Participants receive close monitoring, advice, care, and support by an extra trained medical team, which is usually not covered by health insurances. Moreover, participants get access to new and promising treatments, which both may help them and may also help the whole society by contributing to medical research.

Financially speaking, participants receive a representation allowance for example the refund of travel expenses.
However, it is important to say, that financial benefit should not be an argument for participating in clinical trials.

How does a clinical trial proceed?  

Before taking part in a clinical trial, participants have to fulfil specific inclusion and exclusion criteria for the clinical trial participation which need to be checked by a medical examination. They have to undergo a detailed and explanatory meeting in which process, conditions, and potential risks are further explained in detailed by the investigator. The participant and the investigator sign a consensus form in order to document all relevant topics for the clinical trial.

Have these two steps been completed, the participant can be enrolled into the clinical trial and start according to the study protocol, e.g. taking the medicine to be tested.
After finishing the trial, participants are again checked in a final examination.

Are Participants allowed to cancel or interrupt clinical trials?  

Clinical trials can be stopped at any time without giving a specific reason. Participants do not have to fulfil any obligations. However, it is recommended to talk about any thoughts with the treating doctor or scientist first.

What about the participants’ safety?  

According to the declaration of Helsinki it is required that participants should not bet exposed to any needless risks and that every trial should be based on a free and optional participant’s choice. Consideration of risks and benefits (risk-benefit balance) is of great importance and should be discussed among other topics with the participants before starting a clinical trial. Risks should be kept as low as possible. Moreover, it is crucial to stick to a study protocol, which was developed and approved by an ethic committee before the trial is allowed to start. Only medical doctors with specific qualifications are allowed to conduct a clinical trial. In order to provide a double check, the clinical trial has to be permitted by government (Bundesinstitut für Arzneimittel- und Medizinprodukte/ German Federal Institute for Drugs and Medical Devices) first. During the trial, participants are constantly checked by doctors and receive a specific monitoring, which helps to stick to the given study protocol, the good clinical practice and to follow the international rules and current guidelines.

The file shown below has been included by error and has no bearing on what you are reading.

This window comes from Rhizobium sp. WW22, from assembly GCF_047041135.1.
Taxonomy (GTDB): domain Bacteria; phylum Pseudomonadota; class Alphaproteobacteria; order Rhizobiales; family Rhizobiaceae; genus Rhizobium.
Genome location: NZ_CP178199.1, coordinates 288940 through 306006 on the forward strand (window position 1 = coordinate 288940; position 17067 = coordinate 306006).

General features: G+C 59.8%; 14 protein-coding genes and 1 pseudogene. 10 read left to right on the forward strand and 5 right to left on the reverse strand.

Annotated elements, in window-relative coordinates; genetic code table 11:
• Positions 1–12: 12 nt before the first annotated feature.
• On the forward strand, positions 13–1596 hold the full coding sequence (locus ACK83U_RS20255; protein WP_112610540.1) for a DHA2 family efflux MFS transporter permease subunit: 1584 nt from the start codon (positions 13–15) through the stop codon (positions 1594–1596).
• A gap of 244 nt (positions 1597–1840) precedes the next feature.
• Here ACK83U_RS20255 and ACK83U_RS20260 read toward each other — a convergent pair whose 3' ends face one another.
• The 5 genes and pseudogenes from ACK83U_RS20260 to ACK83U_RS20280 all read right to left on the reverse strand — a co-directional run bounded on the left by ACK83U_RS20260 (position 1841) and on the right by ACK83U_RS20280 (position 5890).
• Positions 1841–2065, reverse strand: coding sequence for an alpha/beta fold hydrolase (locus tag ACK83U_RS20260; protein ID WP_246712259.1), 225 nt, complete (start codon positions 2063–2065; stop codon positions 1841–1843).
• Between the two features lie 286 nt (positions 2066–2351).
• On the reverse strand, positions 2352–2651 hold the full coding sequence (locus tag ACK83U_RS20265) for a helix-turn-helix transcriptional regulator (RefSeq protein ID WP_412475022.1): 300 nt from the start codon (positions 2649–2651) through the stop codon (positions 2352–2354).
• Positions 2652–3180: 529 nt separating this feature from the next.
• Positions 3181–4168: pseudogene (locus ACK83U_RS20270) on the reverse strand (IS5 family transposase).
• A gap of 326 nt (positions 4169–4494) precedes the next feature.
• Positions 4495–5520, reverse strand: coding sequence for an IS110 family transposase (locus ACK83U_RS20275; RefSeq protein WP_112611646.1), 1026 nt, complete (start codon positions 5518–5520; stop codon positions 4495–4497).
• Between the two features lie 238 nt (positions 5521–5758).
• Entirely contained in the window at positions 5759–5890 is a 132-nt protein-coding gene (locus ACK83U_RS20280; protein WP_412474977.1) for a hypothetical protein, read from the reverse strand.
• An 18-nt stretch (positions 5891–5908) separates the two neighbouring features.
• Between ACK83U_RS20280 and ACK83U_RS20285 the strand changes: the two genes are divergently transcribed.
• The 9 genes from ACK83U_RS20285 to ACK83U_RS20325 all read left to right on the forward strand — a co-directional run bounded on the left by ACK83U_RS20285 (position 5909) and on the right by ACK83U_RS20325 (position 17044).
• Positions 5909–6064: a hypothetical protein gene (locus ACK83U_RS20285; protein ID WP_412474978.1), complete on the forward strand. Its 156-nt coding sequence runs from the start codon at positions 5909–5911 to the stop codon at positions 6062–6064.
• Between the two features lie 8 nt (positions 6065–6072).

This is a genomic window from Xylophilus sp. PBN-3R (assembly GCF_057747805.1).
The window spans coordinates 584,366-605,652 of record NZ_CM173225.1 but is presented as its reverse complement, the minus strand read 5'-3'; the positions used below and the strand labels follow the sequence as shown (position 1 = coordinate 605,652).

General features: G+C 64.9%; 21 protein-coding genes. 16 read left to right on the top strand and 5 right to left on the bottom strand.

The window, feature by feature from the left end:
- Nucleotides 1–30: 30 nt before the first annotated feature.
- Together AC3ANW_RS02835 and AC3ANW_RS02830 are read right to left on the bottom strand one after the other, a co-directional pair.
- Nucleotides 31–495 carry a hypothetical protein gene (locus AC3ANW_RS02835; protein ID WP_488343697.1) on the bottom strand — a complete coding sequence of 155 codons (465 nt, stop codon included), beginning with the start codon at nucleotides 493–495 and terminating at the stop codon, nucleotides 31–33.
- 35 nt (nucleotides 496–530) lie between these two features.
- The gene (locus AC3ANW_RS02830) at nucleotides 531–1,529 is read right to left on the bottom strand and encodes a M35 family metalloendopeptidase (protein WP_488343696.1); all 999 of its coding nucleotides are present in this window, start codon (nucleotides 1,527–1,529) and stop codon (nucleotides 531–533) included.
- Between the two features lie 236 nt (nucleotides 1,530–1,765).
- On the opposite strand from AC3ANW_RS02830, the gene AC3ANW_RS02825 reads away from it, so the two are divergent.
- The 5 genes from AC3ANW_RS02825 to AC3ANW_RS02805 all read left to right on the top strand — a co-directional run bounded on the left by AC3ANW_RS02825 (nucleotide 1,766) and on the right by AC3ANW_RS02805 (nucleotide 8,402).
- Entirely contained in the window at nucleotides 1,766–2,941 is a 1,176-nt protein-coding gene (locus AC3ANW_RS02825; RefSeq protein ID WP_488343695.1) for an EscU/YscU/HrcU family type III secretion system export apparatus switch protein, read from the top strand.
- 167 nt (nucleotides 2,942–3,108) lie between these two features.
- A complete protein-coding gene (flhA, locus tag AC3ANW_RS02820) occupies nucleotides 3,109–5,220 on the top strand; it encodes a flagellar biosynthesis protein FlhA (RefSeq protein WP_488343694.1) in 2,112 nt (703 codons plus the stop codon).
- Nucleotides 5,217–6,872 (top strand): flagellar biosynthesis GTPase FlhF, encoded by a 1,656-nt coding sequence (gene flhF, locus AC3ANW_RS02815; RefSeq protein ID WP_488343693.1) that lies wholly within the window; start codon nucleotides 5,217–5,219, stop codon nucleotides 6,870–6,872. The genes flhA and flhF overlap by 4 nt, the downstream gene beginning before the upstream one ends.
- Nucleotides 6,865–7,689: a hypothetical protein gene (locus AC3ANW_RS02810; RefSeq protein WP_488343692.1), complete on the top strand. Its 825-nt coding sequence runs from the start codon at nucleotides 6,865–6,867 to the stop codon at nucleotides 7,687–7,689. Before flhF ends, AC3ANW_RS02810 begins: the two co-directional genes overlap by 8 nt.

A specific clinical trial health insurance will cover any damages the participant might eventually suffer.

What happens to my personal data?  

Personal data are kept secret according to the current data protection and privacy guidelines. They will be pseudonymized according to the Medical Products Act (Arzneimittelgesetzt) to deny unauthorised access and usage. All kind of data are protected by law and can only be revealed by a court under the given circumstances.

Do participants have to bear any costs? 

In general all kind of clinical studies are free of charge. Representation allowances will cover any expenses the participant has to pay.

If you are interested in Clinical Studies, please continue reading on Our Studycenters. Or just contact one of our Studycenters (see contacts)
Thank you.